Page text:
A bread course in the middle of a menu is almost unheard. But here, it's meant to connect the crab from the previous course to the crab miso butter that I slather on these homemade roast barley crumpets. Have it on its own first and when you’re ripe and ready, drizzle lightly with honey for a flavour pairing that is predictably impressive.
I did feel like the Fish course was slightly lacking in focus. Here, a Rouget (essentially a Red Mullet) is served on a bed of pumpkin and sunflower seeds braised in a Babi Guling-esque spice mix. The entire thing sits on an intense stock, reminiscent of a bouillabaisse, and a dollop of fermented red capsicum.
It pains me to critique this because I know that fish makes such hard work of the chef who has to deal with its mild and finicky taste, always on the verge of being overwhelmed. Here, individually, everything is brilliant and easy to love. But this course is one of those where the payoff is not equal to the sum of its parts. It’s a bold attempt, though. I’ll give you that.
Fortunately, we end on a high note with a cut of Pork Loin that had me swooning in my seat. Under an umbrella of a peppery nasturtium leaf, is a bitter leaf that tastes almost like radicchio. I lapped up this deliberate bitterness and applauded it’s balance to the beautifully fatty pork, giving it almost an impression of a char, yet, not quite. I wanted the sweet bone marrow sauce to be punchier, but I reckon any punchier, and it would threaten to overshadow the incredibly and generously flavoured pork.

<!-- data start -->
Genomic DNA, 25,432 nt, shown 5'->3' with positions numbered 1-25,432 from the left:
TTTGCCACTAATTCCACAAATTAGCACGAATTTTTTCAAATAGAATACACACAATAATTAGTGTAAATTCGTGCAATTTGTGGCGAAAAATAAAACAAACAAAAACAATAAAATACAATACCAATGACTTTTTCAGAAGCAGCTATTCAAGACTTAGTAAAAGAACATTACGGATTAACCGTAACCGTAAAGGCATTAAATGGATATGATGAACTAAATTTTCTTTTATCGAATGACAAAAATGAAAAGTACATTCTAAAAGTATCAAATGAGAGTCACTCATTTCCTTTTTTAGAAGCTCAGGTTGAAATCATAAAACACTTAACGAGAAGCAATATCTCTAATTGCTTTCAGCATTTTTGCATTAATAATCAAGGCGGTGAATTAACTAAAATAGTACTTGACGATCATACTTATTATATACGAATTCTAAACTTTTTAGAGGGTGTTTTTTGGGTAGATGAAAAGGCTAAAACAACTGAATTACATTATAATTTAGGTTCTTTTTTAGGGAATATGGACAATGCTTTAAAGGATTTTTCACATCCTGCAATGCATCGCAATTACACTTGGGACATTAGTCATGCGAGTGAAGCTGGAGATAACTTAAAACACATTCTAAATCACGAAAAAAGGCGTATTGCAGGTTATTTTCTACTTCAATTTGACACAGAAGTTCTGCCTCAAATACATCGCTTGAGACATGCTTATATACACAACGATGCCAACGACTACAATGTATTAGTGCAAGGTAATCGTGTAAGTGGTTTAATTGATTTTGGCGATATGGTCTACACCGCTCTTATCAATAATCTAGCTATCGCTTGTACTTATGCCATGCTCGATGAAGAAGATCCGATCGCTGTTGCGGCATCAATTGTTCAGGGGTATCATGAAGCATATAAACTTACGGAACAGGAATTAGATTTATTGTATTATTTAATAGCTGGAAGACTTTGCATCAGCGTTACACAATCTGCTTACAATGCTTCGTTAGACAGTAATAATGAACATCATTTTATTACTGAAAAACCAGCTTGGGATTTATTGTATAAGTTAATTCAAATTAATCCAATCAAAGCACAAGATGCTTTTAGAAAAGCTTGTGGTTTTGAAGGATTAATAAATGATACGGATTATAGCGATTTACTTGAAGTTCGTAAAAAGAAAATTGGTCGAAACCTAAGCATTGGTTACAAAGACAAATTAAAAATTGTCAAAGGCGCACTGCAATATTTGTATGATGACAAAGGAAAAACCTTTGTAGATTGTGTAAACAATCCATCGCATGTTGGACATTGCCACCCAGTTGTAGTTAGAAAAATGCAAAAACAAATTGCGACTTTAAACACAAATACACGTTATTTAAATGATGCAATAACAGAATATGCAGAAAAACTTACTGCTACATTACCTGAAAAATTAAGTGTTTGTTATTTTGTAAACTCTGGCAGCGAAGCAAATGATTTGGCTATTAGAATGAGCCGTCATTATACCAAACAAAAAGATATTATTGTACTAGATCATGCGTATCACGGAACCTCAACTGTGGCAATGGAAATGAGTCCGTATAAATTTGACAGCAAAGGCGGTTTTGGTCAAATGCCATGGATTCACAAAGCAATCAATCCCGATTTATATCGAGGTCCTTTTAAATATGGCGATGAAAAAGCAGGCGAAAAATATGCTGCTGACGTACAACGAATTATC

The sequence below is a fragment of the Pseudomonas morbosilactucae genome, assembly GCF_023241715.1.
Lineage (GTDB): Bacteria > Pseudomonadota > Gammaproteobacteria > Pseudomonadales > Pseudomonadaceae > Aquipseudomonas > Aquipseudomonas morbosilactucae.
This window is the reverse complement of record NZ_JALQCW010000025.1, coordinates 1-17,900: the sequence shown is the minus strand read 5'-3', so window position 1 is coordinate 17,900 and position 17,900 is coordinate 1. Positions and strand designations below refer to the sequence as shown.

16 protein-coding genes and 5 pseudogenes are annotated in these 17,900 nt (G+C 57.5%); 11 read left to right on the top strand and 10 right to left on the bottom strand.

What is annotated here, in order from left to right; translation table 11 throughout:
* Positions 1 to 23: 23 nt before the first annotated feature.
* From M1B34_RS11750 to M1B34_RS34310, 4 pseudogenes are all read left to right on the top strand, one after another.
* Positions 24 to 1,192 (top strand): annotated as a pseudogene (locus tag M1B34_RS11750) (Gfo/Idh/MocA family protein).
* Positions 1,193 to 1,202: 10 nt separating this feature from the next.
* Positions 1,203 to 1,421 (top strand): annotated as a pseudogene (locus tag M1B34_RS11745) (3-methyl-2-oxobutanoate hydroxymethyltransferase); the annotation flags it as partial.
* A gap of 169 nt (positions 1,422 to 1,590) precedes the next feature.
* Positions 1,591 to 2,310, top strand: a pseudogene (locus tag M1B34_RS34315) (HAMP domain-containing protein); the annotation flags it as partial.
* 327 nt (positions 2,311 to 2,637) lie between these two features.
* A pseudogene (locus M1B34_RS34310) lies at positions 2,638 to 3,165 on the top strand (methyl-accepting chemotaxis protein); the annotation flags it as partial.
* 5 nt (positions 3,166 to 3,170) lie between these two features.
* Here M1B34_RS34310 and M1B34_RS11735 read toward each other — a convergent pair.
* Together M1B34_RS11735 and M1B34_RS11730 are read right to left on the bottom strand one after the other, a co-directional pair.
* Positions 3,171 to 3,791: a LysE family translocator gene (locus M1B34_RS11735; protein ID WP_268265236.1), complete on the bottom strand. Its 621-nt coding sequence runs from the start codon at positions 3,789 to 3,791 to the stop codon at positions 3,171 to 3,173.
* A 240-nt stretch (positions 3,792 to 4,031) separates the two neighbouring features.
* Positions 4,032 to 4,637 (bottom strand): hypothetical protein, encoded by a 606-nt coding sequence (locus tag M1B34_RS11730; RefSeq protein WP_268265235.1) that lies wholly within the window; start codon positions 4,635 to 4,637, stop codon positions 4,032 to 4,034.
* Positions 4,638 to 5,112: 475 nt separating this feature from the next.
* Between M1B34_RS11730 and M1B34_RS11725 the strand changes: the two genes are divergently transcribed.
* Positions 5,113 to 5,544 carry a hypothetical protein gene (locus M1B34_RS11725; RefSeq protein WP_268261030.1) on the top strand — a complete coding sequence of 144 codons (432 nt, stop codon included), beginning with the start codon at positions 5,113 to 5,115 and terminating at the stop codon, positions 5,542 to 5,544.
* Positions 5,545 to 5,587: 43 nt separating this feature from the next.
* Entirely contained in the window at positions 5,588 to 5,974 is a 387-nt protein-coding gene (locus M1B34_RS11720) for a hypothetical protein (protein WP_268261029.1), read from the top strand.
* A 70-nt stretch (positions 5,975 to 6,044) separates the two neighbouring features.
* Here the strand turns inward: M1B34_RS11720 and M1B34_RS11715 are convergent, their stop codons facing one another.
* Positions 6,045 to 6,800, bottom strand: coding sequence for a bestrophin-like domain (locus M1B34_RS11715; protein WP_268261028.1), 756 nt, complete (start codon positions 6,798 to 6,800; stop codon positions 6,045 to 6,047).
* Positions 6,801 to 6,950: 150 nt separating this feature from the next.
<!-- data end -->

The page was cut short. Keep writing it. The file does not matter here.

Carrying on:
By this point, the mood at the table has considerably shifted from that of cordiality to one of jocund conviviality. We’re all clearly and willingly seduced by the charms of Chef JP, whose food manages to be fun, familiar, and experimental all at once. Pastry Chef Joe Leong continues on this trajectory of fun with a three-part dessert course that is all sorts of things—brash, refrained, innovative.
There’s a Plum dessert which sits on a plate with a Banksy inspired artwork that acts as a great palate cleanser. Then there’s the Brown Rice and Miso Amazake ice cream that is flavoured precisely with equal parts olive oil and brown rice which lends it a nice, malty flavour.
But the piece de resistance of dessert comes from the hands of Chef Joe who approaches the table with a mammoth tray, lined with paper followed by another tray of ingredients. He calls it Cake of the Day, but with more theatrics.
Ready your camera as Chef Joe assembles the cake with components such as a white chocolate match that looks like a pandan leaf, a yellow custard cake that looks like blocks of butter, and chocolate ganache that looks like an egg.
It’s a fitting end to a dining concept that aspires to be fun and approachable. Judging by the laughter at our table as the night comes to a close, I reckon that much is achieved—easily and with much aplomb.
Dinner: S$128++ for seven-course
Beverage pairing: S$88++ for alcohol, S$36++ for organic tea
Website | 6 Scotts Road, 03–13, S228209
Mon - Sat: 5.30pm to 10.30pm